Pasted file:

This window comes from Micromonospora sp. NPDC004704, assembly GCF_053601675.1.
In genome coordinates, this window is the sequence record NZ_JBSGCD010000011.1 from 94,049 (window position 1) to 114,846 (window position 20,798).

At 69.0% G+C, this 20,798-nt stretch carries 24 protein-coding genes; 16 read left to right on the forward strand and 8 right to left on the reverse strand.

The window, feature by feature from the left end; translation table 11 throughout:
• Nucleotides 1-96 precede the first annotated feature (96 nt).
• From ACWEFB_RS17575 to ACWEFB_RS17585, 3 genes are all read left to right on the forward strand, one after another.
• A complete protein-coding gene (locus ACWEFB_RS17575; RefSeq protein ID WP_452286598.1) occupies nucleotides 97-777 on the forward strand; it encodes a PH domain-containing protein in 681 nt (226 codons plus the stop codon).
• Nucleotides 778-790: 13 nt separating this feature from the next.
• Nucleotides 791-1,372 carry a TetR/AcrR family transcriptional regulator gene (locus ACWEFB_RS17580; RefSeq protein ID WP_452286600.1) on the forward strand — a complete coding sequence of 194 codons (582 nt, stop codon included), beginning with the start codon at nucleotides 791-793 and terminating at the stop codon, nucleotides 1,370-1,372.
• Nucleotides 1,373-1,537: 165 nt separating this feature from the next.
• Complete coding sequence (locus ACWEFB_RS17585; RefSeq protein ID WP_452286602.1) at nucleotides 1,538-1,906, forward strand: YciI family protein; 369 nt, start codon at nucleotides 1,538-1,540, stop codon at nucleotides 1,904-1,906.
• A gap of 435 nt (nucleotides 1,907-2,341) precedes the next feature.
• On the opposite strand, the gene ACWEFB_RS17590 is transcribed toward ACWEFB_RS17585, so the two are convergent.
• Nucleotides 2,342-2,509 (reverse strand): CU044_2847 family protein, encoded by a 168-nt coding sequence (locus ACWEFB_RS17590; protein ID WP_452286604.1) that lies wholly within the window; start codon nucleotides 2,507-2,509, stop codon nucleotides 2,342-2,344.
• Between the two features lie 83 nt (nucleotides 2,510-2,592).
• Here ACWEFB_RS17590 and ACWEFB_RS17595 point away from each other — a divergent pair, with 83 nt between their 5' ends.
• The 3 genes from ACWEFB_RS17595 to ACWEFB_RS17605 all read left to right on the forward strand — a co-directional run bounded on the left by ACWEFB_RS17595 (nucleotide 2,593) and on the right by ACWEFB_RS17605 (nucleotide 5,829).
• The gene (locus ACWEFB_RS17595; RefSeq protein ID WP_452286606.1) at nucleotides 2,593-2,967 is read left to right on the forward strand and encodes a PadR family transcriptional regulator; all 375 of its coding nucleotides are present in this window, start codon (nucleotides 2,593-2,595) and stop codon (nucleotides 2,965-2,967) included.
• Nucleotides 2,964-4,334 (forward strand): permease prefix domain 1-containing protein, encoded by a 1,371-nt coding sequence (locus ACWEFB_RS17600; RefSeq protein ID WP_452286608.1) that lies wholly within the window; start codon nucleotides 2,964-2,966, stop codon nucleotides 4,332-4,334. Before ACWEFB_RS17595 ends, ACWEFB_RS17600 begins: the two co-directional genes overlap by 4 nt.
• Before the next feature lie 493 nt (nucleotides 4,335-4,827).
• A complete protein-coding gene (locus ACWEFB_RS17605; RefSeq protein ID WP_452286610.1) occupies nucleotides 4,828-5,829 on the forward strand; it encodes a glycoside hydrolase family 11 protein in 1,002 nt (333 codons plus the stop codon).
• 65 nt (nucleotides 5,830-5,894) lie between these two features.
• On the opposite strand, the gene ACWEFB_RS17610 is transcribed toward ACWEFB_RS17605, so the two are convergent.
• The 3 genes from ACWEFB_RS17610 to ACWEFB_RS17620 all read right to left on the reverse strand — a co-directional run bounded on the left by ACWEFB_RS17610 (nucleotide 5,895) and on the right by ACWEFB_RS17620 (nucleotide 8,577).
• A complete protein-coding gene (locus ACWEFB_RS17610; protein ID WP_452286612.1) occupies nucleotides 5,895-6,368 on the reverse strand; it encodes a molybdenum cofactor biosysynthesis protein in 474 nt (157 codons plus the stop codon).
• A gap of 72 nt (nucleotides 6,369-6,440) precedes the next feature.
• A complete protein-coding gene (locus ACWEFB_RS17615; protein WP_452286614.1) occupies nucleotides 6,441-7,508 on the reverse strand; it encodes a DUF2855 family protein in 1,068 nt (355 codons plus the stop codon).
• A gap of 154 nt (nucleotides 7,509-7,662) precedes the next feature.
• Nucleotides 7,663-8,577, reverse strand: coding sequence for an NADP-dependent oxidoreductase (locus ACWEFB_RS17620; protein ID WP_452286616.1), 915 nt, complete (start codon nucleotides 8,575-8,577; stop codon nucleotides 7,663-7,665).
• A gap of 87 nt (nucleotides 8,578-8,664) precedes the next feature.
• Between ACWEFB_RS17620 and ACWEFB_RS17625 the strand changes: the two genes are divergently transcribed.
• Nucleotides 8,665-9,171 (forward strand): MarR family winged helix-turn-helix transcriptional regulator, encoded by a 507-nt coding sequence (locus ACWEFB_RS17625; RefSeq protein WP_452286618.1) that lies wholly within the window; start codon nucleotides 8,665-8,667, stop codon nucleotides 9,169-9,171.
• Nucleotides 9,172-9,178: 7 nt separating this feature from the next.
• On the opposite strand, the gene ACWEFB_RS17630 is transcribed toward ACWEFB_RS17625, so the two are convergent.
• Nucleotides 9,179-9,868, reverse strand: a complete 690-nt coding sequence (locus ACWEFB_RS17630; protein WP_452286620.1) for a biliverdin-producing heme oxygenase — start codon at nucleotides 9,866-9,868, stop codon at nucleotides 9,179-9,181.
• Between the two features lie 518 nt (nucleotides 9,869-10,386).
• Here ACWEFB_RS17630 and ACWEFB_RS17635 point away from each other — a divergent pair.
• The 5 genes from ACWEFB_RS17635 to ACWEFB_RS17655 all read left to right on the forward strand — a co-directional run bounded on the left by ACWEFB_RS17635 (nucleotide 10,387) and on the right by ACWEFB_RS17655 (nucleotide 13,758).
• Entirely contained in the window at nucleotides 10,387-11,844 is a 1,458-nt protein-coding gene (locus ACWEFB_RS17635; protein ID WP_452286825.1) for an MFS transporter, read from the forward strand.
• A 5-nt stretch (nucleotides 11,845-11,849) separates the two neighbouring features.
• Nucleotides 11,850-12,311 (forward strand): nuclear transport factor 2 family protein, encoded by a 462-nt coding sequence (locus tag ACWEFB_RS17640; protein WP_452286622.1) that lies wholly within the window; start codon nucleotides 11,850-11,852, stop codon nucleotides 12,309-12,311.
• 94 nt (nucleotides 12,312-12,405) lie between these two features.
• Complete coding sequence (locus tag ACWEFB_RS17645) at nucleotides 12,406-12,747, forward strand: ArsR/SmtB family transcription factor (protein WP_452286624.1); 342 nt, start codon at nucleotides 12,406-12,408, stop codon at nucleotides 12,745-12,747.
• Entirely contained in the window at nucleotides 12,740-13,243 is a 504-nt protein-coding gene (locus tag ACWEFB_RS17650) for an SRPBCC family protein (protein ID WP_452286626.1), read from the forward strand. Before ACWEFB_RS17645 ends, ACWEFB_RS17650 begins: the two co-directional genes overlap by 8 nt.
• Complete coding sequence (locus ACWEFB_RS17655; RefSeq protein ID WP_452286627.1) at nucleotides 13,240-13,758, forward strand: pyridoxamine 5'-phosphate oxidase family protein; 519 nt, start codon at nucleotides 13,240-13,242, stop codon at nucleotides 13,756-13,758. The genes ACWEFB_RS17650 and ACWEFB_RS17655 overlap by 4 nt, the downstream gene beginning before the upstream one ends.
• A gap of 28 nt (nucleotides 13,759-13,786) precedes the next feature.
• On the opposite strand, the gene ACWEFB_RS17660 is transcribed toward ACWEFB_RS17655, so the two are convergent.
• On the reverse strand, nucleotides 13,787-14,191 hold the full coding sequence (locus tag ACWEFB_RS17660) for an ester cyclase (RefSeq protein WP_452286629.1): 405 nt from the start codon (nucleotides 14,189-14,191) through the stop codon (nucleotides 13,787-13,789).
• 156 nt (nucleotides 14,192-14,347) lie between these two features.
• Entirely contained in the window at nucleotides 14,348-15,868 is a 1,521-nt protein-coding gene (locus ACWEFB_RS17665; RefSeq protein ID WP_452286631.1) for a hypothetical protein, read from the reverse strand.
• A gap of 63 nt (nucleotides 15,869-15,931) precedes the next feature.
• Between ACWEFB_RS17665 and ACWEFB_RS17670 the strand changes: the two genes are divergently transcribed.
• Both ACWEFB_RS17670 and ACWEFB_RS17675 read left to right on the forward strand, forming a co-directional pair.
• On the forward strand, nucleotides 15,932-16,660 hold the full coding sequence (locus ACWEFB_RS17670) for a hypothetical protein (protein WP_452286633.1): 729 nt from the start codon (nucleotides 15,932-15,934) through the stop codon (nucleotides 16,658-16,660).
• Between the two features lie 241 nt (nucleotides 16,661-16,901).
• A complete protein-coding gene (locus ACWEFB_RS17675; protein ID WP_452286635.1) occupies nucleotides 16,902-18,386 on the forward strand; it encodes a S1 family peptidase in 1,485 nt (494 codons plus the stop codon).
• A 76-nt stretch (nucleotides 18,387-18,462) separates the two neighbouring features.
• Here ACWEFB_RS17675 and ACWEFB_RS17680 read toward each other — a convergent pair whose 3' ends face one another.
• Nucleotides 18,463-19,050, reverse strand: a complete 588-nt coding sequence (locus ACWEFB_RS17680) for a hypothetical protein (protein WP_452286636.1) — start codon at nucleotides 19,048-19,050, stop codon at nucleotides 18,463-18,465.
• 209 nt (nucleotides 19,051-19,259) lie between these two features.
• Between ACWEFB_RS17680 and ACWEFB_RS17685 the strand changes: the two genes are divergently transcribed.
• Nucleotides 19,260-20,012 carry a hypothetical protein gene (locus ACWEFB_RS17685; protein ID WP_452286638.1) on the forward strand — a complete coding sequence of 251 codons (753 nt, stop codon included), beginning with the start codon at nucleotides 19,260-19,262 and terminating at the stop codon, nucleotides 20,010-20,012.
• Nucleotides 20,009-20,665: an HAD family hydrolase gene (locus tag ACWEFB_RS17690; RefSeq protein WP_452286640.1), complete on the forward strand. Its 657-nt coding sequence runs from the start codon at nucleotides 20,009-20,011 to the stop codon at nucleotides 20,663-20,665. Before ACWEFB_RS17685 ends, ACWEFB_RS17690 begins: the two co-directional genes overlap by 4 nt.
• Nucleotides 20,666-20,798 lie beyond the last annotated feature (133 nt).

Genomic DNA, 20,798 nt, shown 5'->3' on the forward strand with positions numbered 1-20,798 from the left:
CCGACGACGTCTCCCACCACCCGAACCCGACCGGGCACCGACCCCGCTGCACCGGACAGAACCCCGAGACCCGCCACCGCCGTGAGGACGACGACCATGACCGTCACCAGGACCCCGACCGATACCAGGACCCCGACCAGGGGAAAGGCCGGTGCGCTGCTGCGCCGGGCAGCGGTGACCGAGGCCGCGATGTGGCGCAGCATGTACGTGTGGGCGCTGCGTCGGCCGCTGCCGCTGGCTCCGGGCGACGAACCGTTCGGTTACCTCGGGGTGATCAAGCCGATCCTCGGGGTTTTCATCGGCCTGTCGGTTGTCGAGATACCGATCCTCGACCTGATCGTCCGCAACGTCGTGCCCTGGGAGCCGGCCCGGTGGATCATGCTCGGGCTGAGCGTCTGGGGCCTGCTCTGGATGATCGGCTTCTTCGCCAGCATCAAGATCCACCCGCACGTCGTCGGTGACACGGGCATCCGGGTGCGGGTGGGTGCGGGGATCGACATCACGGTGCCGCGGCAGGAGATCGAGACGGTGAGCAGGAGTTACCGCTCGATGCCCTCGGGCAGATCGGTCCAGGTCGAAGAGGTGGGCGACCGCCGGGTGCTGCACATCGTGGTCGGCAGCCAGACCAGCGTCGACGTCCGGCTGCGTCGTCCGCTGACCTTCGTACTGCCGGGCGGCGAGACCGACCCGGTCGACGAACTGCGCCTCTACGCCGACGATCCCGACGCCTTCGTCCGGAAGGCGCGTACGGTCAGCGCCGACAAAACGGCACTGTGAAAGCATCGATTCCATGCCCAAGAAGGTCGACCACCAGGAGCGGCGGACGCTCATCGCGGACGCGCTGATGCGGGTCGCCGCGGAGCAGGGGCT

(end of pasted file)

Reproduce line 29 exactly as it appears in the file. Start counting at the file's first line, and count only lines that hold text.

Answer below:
• Nucleotides 7,663-8,577, reverse strand: coding sequence for an NADP-dependent oxidoreductase (locus ACWEFB_RS17620; protein ID WP_452286616.1), 915 nt, complete (start codon nucleotides 8,575-8,577; stop codon nucleotides 7,663-7,665).